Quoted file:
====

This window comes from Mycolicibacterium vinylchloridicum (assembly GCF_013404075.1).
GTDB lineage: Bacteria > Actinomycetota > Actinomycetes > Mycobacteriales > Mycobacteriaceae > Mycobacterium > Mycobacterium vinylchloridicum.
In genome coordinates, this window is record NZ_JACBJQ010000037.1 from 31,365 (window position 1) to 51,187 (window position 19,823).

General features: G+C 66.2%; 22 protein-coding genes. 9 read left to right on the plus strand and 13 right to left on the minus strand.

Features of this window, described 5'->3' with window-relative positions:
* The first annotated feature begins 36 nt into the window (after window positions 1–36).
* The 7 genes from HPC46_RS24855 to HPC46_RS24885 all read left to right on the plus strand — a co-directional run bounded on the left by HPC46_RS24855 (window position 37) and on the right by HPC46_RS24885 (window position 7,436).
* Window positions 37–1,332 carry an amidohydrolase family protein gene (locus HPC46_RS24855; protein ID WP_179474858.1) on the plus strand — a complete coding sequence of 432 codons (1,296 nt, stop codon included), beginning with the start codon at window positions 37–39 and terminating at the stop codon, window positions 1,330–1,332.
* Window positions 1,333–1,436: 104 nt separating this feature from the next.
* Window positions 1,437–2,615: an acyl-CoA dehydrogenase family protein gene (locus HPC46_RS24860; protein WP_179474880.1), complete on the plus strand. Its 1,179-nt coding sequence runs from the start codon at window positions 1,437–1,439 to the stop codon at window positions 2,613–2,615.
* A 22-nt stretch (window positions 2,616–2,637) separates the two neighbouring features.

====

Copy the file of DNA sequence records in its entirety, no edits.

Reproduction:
This window comes from Mycolicibacterium vinylchloridicum (assembly GCF_013404075.1).
GTDB lineage: Bacteria > Actinomycetota > Actinomycetes > Mycobacteriales > Mycobacteriaceae > Mycobacterium > Mycobacterium vinylchloridicum.
In genome coordinates, this window is record NZ_JACBJQ010000037.1 from 31,365 (window position 1) to 51,187 (window position 19,823).

General features: G+C 66.2%; 22 protein-coding genes. 9 read left to right on the plus strand and 13 right to left on the minus strand.

Features of this window, described 5'->3' with window-relative positions:
* The first annotated feature begins 36 nt into the window (after window positions 1–36).
* The 7 genes from HPC46_RS24855 to HPC46_RS24885 all read left to right on the plus strand — a co-directional run bounded on the left by HPC46_RS24855 (window position 37) and on the right by HPC46_RS24885 (window position 7,436).
* Window positions 37–1,332 carry an amidohydrolase family protein gene (locus HPC46_RS24855; protein ID WP_179474858.1) on the plus strand — a complete coding sequence of 432 codons (1,296 nt, stop codon included), beginning with the start codon at window positions 37–39 and terminating at the stop codon, window positions 1,330–1,332.
* Window positions 1,333–1,436: 104 nt separating this feature from the next.
* Window positions 1,437–2,615: an acyl-CoA dehydrogenase family protein gene (locus HPC46_RS24860; protein WP_179474880.1), complete on the plus strand. Its 1,179-nt coding sequence runs from the start codon at window positions 1,437–1,439 to the stop codon at window positions 2,613–2,615.
* A 22-nt stretch (window positions 2,616–2,637) separates the two neighbouring features.